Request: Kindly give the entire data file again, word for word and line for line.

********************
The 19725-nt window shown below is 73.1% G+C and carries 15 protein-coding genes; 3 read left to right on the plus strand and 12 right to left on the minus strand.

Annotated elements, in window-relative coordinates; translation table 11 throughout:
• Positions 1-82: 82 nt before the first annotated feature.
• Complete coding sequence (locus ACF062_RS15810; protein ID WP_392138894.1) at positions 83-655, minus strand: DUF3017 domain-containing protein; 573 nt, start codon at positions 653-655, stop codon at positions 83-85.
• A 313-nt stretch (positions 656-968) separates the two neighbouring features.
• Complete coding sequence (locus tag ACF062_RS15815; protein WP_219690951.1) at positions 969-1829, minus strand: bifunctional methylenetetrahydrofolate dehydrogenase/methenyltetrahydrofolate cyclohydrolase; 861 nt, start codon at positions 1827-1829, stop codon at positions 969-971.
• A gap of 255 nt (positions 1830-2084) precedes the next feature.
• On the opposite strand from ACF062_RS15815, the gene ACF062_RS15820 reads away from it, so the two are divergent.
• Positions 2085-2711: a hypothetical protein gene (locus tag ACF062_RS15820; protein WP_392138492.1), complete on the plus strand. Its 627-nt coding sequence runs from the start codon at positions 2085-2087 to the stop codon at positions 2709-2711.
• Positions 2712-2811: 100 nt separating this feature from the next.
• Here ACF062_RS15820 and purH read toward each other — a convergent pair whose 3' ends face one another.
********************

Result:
The 19725-nt window shown below is 73.1% G+C and carries 15 protein-coding genes; 3 read left to right on the plus strand and 12 right to left on the minus strand.

Annotated elements, in window-relative coordinates; translation table 11 throughout:
• Positions 1-82: 82 nt before the first annotated feature.
• Complete coding sequence (locus ACF062_RS15810; protein ID WP_392138894.1) at positions 83-655, minus strand: DUF3017 domain-containing protein; 573 nt, start codon at positions 653-655, stop codon at positions 83-85.
• A 313-nt stretch (positions 656-968) separates the two neighbouring features.
• Complete coding sequence (locus tag ACF062_RS15815; protein WP_219690951.1) at positions 969-1829, minus strand: bifunctional methylenetetrahydrofolate dehydrogenase/methenyltetrahydrofolate cyclohydrolase; 861 nt, start codon at positions 1827-1829, stop codon at positions 969-971.
• A gap of 255 nt (positions 1830-2084) precedes the next feature.
• On the opposite strand from ACF062_RS15815, the gene ACF062_RS15820 reads away from it, so the two are divergent.
• Positions 2085-2711: a hypothetical protein gene (locus tag ACF062_RS15820; protein WP_392138492.1), complete on the plus strand. Its 627-nt coding sequence runs from the start codon at positions 2085-2087 to the stop codon at positions 2709-2711.
• Positions 2712-2811: 100 nt separating this feature from the next.
• Here ACF062_RS15820 and purH read toward each other — a convergent pair whose 3' ends face one another.